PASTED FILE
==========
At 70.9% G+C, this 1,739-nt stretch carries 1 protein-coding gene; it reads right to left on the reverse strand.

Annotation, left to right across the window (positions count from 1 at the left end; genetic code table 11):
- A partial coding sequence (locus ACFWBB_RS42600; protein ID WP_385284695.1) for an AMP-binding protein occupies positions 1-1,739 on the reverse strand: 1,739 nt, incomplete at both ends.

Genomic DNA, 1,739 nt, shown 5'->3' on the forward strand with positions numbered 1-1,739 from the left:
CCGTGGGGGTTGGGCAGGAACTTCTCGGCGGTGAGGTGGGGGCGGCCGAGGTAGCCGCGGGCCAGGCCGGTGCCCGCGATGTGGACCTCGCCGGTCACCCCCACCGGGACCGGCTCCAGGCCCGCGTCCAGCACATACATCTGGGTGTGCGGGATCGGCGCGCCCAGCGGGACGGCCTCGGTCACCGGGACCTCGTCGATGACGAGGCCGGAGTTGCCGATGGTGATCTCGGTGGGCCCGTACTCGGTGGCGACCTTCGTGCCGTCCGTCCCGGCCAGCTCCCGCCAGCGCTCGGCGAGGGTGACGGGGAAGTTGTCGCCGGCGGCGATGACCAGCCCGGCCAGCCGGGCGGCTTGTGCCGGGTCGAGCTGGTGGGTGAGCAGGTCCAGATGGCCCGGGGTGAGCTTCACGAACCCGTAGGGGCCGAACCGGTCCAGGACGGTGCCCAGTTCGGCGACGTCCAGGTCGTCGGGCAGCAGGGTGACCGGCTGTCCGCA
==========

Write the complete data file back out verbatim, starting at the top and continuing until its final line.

At 70.9% G+C, this 1,739-nt stretch carries 1 protein-coding gene; it reads right to left on the reverse strand.

Annotation, left to right across the window (positions count from 1 at the left end; genetic code table 11):
- A partial coding sequence (locus ACFWBB_RS42600; protein ID WP_385284695.1) for an AMP-binding protein occupies positions 1-1,739 on the reverse strand: 1,739 nt, incomplete at both ends.

Genomic DNA, 1,739 nt, shown 5'->3' on the forward strand with positions numbered 1-1,739 from the left:
CCGTGGGGGTTGGGCAGGAACTTCTCGGCGGTGAGGTGGGGGCGGCCGAGGTAGCCGCGGGCCAGGCCGGTGCCCGCGATGTGGACCTCGCCGGTCACCCCCACCGGGACCGGCTCCAGGCCCGCGTCCAGCACATACATCTGGGTGTGCGGGATCGGCGCGCCCAGCGGGACGGCCTCGGTCACCGGGACCTCGTCGATGACGAGGCCGGAGTTGCCGATGGTGATCTCGGTGGGCCCGTACTCGGTGGCGACCTTCGTGCCGTCCGTCCCGGCCAGCTCCCGCCAGCGCTCGGCGAGGGTGACGGGGAAGTTGTCGCCGGCGGCGATGACCAGCCCGGCCAGCCGGGCGGCTTGTGCCGGGTCGAGCTGGTGGGTGAGCAGGTCCAGATGGCCCGGGGTGAGCTTCACGAACCCGTAGGGGCCGAACCGGTCCAGGACGGTGCCCAGTTCGGCGACGTCCAGGTCGTCGGGCAGCAGGGTGACCGGCTGTCCGCA